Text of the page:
Madman Atomic Comics #3

A comic review article by: Jason Sacks
I'm a really big fan of Mike Allred. I have every issue of his Dark Horse run of Madman, avidly collected his run on X-Force/X-Statix, and treasure my copy of Superman/Madman: Hullabaloo. Unfortunately, I haven't developed a love for the new Madman Atomic Comics. Part of my problem might be in the subject matter of this new series. In these first few issues, Frank Einstein, the ultimate outsider, is having an existential identity crisis that is brought on my his arch enemy Mr. Monstadt. With the help of his childhood comic book hero Mr. Excitement, Madman literally is on a journey to find himself.

Mostly, the first few issues of this series have seemed kind of thin and plotless. It's awfully hard to depict an identity crisis in comics form without the series dragging badly. This issue is the most self indulgent of the three, with Allred making an interesting choice: as Madman and Mr. Excitement journey to find Madman's true self, they proceed through page after page, panel after panel in the style of some of the most prominent cartoonists in the world. We see Allred's version of Madman as illustrated by Dr. Seuss and in the style of a Warner Brothers cartoon. We see takes on Madman in the style of Herge, Jack Kirby, Moebius, Jim Woodring, Robert Crumb, Joe Quesada, Tony Harris, Sam Kieth, and literally dozens and dozens of other prominent cartoonists. Part of the fun of this issue is in trying to figure out which artist Allred is channeling in each panel. Nearly every time, Allred successfully channels his influences, choosing iconic looks from each artist as filtered through his eye. It's an amazing achievement as cartooning that, as Allred talks about in his letters page, was a terrific experience for him.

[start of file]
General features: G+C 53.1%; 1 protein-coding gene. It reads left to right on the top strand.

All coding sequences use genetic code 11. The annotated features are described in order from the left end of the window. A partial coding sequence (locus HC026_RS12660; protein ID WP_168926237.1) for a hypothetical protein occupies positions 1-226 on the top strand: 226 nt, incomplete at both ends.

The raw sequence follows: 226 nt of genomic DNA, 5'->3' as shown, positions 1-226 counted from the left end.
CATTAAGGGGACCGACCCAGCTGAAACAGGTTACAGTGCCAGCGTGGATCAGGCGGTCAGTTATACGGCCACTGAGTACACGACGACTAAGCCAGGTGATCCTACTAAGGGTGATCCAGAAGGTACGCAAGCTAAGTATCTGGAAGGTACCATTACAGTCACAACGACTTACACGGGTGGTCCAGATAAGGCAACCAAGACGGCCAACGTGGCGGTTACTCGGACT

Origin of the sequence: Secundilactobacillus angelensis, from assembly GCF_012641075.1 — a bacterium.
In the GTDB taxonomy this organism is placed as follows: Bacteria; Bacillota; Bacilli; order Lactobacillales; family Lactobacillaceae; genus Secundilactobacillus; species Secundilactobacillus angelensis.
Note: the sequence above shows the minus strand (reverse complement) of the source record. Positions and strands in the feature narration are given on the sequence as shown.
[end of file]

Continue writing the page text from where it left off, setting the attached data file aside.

But the question remains for me: is this a stylistic exercise or just self-indulgent wanking? Is Allred stretching his muscles or wasting the readers' time and money? Is this an artistic tour de force, a case of Allred showing his talents with note-perfect renderings that channel the work of his heroes and colleagues? Or is Allred just wasting readers' time, goofing off with material that would be better left in his sketchbook?

I have to fall on the side of saying this was self-indulgent. It's fun to see panel after panel of Allred channeling his influences, but the story really doesn't amount to anything. After a while, all the images get a bit dull, as the spark of fun (Look! That's a Will Eisner image! And that's a Jim Steranko image!) fades (oh, look, now it's Chester Brown. And this is Ken Steacy). The story in these first three issues is already slow, and presenting an issue like this only slows it down even more. And to me, Allred's playing is interesting only to him and his hardcore fans.

Community Discussion